Loudly whining about the fact that wealth in Austria is extremely unequal and thus unfairly distributed is part of the regularly and reliably recurring ritual of social democracy, chambers of labor and left-wing economists; flanked by the journalists and media embedded in it.
Recently it happened again. Because, according to a new study, wealth in the wake of the Corona crisis is allegedly distributed even more unequally than previously assumed, AK chief economist Marterbauer once again called for the introduction of taxes on all wealth.
For many Austrians who are not wealthy themselves, this probably sounds like a sensible idea; It is a well-known fact that good taxes are always those that affect others.
But is what sounds like a good idea?
The answer is: no. And for a number of good reasons.
Even the argument about the supposedly “unfair” distribution of wealth is rather stupid. Let’s assume that the ten richest Austrians would leave the country with their assets tomorrow and move to Monaco. Then the distribution of assets would suddenly be more even – but nobody would have even one euro left in their pockets.
Of course, this also works the other way around: if Elon Musk, Bill Gates and a dozen other billionaires came to us tomorrow, the fortunes would suddenly be distributed more unequally than before – without anyone being worse off as a result.
The distribution of wealth in itself says nothing about how good or bad a country is doing. In the defunct GDR, wealth was distributed absolutely equally because nobody had one – without the population particularly appreciating it.
We are dealing here with a bugbear, so to speak, behind which hard-core fantasies of expropriation are only barely concealed: the age-old socialist vice, wealth that one is unable to create oneself, to take away from others by force. And then to sell the whole thing as “justice”.
In addition, no other country in the world burdens its citizens and companies with as many taxes and duties as Austria does now. In this situation, it is downright frivolous and thoroughly indecent to even contemplate new taxes, regardless of what is to be taxed. Period.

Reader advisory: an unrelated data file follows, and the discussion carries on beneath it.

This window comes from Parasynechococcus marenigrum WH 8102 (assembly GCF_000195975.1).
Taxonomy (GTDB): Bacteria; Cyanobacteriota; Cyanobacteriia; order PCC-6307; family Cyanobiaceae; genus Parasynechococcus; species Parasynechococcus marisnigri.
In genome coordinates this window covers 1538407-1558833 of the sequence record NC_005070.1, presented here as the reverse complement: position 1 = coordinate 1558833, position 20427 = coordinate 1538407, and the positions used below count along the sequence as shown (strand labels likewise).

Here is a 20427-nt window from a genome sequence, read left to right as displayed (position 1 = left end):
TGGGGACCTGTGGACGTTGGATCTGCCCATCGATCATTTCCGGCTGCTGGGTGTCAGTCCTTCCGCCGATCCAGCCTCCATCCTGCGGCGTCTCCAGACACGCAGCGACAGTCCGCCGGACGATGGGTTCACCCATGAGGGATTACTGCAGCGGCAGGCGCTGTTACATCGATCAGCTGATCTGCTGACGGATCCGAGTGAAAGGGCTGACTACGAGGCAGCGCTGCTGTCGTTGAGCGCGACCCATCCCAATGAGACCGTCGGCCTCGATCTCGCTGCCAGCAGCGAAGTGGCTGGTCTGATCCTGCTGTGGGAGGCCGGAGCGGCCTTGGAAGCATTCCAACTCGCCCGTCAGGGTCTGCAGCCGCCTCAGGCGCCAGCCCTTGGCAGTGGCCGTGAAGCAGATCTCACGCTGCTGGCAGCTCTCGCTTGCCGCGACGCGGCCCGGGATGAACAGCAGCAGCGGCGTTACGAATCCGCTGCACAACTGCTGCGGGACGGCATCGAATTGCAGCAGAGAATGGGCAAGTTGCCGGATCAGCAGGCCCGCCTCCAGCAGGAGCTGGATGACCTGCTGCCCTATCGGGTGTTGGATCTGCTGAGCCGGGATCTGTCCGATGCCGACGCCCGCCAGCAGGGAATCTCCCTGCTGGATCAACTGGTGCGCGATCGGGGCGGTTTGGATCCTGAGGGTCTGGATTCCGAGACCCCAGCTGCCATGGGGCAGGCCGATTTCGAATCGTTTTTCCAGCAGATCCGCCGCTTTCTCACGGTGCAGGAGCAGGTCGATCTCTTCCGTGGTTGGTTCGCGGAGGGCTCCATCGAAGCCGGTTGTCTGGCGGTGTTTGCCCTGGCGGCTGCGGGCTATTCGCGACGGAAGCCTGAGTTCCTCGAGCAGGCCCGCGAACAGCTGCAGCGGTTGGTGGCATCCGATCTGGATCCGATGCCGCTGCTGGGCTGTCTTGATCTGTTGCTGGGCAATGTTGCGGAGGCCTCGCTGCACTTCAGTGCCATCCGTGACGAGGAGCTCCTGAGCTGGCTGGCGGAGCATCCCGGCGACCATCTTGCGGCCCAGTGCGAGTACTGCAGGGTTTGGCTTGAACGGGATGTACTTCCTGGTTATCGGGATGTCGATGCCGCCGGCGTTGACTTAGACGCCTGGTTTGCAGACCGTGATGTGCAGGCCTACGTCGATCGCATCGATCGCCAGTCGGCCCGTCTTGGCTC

The supporters of the wealth tax also regularly ignore the fact that entrepreneurs naturally have to pay them from current income, which consequently weakens their ability to invest money and thus create new jobs. The demands of the workers’ representatives for such taxes are ultimately also directed against the interests of the workers, which does not seem to be a particularly clever idea.
In view of the appalling record of state “investments” in all kinds of nonsense – especially in the wake of the corona pandemic – anyone who seriously advocates taking money away from companies for investments so that the state can spend it instead should actually be provided with an adult representative.
If you really want to create growth and prosperity, you have to come to the conclusion based on past experience that as much money as possible should be taken from the state and given (back) to the citizens and entrepreneurs – because it has been proven that they invest more intelligently and efficiently. Basically, the subject state should be taxed with the aim of allowing the proceeds to flow to the people.
Finally, the expropriation freaks withhold the true cause of the indeed unequal wealth growth of the super-rich and normal people in recent years: the semi-criminal monetary policy of the central banks, especially the European Central Bank (ECB). It is thanks to the fact that the wealth of small savers is melting away due to inflation and zero interest rates, while real estate and stocks, where the rich usually have their money, quickly became very expensive.
Anyone who wants this to change must push for the ECB to return to its duty, which is to keep the value of money stable. However, there is no need for expropriation of assets.